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Yellow-throated scrubwren facts for kids

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Yellow-throated scrubwren
Yellow-throated Thornbill 1 - Brunkerville.jpg
Conservation status
Scientific classification
  • N. c. cairnsi - (Mathews, 1912)
  • N. c. citreogularis - (Gould, 1838)
  • N. c. intermedius - (Mathews, 1912)

Sericornis citreogularis

The yellow-throated scrubwren (Neosericornis citreogularis) is a passerine in the family Acanthizidae that is found in parts of eastern coastal Australia. It was formerly placed in the genus Sericornis, but is now the only species in the genus Neosericornis.

A small ground-dwelling bird that inhabits wet forest or rainforest, it is mainly insectivorous. The bird has a distinctive yellow throat and eyebrow. The male face is black and the female brown. The crown and upperparts are dark- to olive-brown, and the underparts cream, white or washed-out olive. The wings are dark brown and edged with yellow. Breeding twice or more in a long breeding season, it nests in large, suspended, pear-shaped structures. Often over water, they resemble flood debris, which they are often placed nearby. These nests are the preferred roosts of the golden-tipped bat (Phoniscus papuensis).


The yellow-throated scrubwren was described and illustrated by the English bird artist and ornithologist John Gould in 1838, and given the binomial name Sericornis citreogularis. The specific epithet is derived from the Latin terms cǐtreus 'pertaining to citrus' and gǔla 'throat', hence 'yellow-throated'. The northern subspecies cairnsii was described by amateur ornithologist Gregory Mathews in 1912. The yellow-throated scrubwren was formerly placed in the genus Sericornis but a phylogenetic analysis of mitochondrial DNA sequences published in 2018 found that the species was not closely related to other scrubwrens nor to the mouse-warblers. The species was therefore assigned to a separate genus Neosericornis, which had been proposed by Mathews in 1912. The generic name Neosericornis derives from the Ancient Greek neos 'new', serikos 'silken', and ornis 'bird'.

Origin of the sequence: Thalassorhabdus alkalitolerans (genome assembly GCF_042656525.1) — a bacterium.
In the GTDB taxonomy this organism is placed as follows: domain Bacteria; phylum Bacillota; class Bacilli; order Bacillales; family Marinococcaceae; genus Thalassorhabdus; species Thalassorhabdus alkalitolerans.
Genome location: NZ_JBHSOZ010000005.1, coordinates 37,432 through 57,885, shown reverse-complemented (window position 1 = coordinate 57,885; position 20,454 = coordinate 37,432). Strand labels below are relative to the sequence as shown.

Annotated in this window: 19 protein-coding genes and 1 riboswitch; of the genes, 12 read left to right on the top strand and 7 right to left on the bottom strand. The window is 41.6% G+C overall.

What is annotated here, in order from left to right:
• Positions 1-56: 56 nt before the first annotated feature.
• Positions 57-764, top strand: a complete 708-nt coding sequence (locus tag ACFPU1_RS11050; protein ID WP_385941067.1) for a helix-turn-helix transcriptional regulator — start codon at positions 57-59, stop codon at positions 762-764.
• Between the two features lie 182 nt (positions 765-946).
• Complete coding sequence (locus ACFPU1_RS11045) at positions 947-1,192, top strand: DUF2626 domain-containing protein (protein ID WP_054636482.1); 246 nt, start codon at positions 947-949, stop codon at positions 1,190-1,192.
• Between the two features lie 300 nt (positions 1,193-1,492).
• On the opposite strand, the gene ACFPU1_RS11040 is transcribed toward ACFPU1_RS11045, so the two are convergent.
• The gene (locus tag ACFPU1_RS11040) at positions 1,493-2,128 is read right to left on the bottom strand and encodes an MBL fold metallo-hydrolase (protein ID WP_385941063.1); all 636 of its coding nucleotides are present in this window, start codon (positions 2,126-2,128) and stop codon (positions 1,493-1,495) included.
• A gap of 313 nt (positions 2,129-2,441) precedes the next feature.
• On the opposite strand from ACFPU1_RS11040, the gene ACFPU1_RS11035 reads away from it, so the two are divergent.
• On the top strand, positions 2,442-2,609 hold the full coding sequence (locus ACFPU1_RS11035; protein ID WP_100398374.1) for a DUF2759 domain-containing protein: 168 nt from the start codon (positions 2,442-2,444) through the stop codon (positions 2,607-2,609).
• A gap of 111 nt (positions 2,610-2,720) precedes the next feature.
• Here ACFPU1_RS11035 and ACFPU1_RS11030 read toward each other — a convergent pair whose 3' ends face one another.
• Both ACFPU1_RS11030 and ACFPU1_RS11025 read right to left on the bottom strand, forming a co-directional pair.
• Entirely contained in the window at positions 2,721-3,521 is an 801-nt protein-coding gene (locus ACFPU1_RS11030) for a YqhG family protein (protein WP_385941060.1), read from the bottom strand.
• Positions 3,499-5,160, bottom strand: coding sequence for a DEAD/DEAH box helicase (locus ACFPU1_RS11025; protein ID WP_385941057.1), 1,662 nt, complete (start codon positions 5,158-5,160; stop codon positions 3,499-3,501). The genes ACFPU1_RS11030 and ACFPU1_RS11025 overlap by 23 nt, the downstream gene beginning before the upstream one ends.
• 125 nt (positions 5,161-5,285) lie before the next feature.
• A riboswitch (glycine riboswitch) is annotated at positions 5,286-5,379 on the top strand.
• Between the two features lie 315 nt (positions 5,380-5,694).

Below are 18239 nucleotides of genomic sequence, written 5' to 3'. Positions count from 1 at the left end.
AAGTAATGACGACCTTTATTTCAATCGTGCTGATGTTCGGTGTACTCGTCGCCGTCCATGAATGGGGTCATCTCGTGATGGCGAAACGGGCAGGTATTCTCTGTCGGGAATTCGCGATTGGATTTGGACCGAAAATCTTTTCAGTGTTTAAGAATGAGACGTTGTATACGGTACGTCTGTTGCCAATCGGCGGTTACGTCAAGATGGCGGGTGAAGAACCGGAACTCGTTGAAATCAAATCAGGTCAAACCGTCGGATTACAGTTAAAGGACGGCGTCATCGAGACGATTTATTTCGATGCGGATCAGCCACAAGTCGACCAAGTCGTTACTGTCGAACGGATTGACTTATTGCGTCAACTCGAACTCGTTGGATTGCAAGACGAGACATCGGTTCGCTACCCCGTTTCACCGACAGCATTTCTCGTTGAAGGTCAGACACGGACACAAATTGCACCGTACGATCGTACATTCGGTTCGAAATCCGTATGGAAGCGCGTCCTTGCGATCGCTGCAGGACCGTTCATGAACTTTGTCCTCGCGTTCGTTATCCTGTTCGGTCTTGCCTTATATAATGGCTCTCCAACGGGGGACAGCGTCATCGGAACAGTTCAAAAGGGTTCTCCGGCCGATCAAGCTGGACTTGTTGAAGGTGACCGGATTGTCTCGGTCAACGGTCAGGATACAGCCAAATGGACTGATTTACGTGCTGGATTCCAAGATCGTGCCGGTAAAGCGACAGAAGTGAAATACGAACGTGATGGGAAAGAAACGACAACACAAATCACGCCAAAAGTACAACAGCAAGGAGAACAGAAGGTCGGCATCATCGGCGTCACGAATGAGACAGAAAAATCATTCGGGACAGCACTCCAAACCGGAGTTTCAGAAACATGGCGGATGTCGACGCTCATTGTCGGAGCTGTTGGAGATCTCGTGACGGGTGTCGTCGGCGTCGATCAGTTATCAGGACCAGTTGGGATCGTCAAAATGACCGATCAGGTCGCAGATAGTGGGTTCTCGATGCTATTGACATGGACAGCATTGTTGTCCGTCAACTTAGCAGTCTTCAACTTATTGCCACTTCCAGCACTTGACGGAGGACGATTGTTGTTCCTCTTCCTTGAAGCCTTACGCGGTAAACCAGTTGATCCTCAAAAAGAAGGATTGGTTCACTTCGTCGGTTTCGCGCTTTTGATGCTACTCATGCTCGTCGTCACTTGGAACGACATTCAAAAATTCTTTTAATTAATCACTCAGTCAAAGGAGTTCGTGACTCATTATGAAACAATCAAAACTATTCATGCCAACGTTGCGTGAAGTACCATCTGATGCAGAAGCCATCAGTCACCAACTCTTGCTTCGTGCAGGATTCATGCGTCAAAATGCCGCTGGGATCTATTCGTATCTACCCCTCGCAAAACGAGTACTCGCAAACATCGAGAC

Yellow-throated Scrubwren JCB
In Lamington National Park, Queensland, Australia
Cayley p20 Scrubwrens
The scrubwrens by Neville William Cayley, including the yellow-throated scrubwrens on the bottom left.

The yellow-throated scrubwren measures 12.5–15 cm (5–6 in) in length. The male bird has a black masked face and ear coverts, with yellow throat and eyebrow. The iris is reddish and upperparts brownish and underparts paler. The wing primaries are yellow and relatively long legs pinkish or cream. The female has a brownish face. Calls include a loud harsh chatter, and a lively song, the latter can be a response to a loud noise such as a car door slamming.

Distribution and habitat

The species is found in two disjunct distributions; in coastal north Queensland from Cooktown to Townsville, and from Hervey Bay in southern coastal Queensland south through to southeastern New South Wales. The usual habitat is rainforest gullies, generally with streams nearby. In the Sydney Basin this may be the Illawarra escarpment, and wetter places in the Dharug- and Royal National Parks.

Insectivorous, they feed at ground level, unlike the related large-billed scrubwren (S. magnirostris) which lives in the same wet forest habitat but forages higher in the leaf layer and on branches.


Breeding season can extend from June to March, with two or more broods laid in a season. The nest is a large structure of long pieces of dried grasses and leaves, sticks, palm fibre, bark, and ferns and feathers for lining. Pear-shaped, it hangs above the ground or water, suspended from a vine or branch. It may be mistaken for flood debris and is often constructed near it. A clutch of two or three tapered oval 26 mm × 18 mm (1.0 in × 0.7 in) eggs is laid; they vary from brownish-purple to pale brownish-white with darker spots or blotches. There is a cap of darker colour at the large end of the eggs.

The nest may be expanded in subsequent years by the birds adding an extra chamber onto it. They also appear to be the preferred daytime roosting sites of the golden-tipped bat (Phoniscus papuensis).

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